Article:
Andy Reid's Kansas City Chiefs Not Done With Denver Broncos

By Troy Alan
Denny Medley – USA Today Sports

In the film Stand By Me, Teddy Duchamp is always trying to put fear in the eyes of Vern Tessio. “Two for flinching,” Duchamp says before punching Vern twice in the arm if he blinks. Parallels can be drawn between the classic movie and the 2013 Kansas City Chiefs, but flinching isn’t one of them according to coach Andy Reid.

“With every game that you have a chance to play and be with these guys, you get to look in their eyes and see what it’s all about,” Reid said of his team. “The great part about it is that I don’t see any flinch in these guys at all.”

The Chiefs began the season as a small market clan that no one expected to do much. They had lacked past direction and lost fourteen games last year. Under a new regime they couldn’t possibly bond in their first venture together and challenge the Denver Broncos for the AFC West, right?

Denver was coming off a 13-3 campaign, and had been just an overtime loss to the Baltimore Ravens from playing for a shot at Super Bowl XLVII. The victors got the spoils as the Ravens went on to become World Champions last season.

The Broncos have hit Kansas City in the arm twice now; winning both at home and on the road. The Chiefs, however, have not been run over by the locomotive of Denver’s Peyton Manning led offense. In the Broncos eight wins (outside of those against Kansas City) their average margin of victory is over seventeen points.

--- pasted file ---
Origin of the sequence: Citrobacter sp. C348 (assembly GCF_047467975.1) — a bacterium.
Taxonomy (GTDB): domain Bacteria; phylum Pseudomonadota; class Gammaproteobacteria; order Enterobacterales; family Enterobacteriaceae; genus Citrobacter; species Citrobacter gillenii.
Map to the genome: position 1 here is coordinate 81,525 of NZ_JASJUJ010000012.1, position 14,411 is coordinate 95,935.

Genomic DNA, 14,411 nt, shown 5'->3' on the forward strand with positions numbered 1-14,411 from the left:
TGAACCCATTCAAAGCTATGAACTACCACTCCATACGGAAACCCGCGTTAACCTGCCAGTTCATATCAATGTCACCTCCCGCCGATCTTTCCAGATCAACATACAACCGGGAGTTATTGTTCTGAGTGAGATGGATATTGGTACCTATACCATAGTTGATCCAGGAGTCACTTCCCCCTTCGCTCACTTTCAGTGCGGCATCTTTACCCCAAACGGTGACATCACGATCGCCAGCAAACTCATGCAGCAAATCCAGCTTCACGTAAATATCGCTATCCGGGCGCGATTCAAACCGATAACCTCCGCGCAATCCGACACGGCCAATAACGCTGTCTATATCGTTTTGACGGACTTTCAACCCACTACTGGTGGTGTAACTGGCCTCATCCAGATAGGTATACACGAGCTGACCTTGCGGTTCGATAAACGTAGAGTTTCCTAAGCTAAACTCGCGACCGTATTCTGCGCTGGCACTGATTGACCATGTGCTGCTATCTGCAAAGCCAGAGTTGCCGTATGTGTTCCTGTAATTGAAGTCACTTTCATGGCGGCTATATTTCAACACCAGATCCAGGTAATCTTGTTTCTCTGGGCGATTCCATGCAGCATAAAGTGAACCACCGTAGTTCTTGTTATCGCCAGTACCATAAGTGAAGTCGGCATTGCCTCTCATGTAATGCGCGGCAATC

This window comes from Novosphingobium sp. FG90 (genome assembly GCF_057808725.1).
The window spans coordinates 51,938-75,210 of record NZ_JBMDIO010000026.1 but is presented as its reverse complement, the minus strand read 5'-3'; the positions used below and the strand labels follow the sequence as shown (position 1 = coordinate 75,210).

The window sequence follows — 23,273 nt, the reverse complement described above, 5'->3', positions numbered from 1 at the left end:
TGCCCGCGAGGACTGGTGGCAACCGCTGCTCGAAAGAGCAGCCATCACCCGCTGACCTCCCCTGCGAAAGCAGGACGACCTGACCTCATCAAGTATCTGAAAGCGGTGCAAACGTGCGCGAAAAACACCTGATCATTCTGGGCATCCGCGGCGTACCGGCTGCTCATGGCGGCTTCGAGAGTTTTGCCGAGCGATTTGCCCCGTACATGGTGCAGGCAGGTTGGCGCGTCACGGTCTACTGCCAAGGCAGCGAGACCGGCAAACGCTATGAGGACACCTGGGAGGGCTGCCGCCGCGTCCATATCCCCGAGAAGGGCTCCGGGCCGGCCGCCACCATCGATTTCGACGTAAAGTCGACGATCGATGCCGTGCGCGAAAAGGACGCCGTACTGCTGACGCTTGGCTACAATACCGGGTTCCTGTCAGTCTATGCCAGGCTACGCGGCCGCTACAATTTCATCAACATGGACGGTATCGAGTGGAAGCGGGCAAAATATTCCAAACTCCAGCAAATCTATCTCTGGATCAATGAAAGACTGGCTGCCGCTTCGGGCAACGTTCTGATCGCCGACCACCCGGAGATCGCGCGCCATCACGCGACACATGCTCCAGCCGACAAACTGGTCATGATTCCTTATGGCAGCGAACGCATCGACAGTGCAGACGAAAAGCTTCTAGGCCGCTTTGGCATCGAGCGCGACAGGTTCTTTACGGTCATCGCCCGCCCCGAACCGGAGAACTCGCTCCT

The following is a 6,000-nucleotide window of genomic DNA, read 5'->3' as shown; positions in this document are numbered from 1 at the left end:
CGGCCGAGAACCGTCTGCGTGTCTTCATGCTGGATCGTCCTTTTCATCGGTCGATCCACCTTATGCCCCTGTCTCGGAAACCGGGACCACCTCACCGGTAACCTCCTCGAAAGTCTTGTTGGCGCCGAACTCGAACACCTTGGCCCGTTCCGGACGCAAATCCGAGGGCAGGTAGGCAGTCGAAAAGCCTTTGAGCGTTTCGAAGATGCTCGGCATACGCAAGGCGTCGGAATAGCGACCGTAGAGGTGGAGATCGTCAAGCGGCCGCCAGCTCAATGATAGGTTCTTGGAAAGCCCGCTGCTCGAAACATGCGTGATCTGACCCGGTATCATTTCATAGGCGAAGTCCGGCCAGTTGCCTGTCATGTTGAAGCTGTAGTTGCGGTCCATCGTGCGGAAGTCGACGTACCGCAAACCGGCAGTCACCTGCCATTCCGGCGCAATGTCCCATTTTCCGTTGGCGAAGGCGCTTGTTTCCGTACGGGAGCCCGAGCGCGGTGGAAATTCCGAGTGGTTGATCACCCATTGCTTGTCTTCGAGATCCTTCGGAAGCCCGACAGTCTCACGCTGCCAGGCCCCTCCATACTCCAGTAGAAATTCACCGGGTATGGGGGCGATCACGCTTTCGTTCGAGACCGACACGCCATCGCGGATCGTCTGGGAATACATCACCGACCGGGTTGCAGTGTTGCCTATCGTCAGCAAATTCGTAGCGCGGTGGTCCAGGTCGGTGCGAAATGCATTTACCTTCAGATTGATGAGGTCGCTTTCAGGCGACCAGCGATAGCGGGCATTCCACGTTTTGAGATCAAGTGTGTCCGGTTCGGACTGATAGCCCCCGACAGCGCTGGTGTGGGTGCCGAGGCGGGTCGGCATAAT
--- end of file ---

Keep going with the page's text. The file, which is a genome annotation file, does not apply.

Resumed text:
Denver has won by two possessions or more (16 points) six times. They’ve beaten the Chiefs by an average of 8.5 in two outings. The Broncos may be pushing other teams around, but not Kansas City.

Denver has been leach-like in their wins over the Chiefs. They’ve latched onto big plays early when Kansas City was still treading water and sucked out just enough blood to survive.

In Week 11 it was a 54-yard field goal by Matt Prater and a 70-yard pass to Demaryius Thomas (that led to a touchdown) in the first quarter. Ten points was the difference in the contest. On Sunday, a Wesley Woodyard interception in the end zone on the opening drive came back to bite Kansas City in the underpants. The Chiefs were first-and-goal at the two when it happened; at game’s end seven points separated the two teams.

In the flick, a group of maturing boys set off in search of a missing person and, in the process, discovered their own identities. They band together against a group of older bullies in the culminating scene to defend what they believe they rightfully deserve.

Don’t close the book on the Chiefs just yet. They are a game back of the Broncos in the AFC West race and Denver holds the tiebreaker. Kansas City’s team has however come a long way through much adversity this season and at journey’s end will have a “body” of work to defend.

They won’t be flinching.

Troy Alan is a Kansas City Chiefs writer for Follow him on Twitter @TRantMedia.

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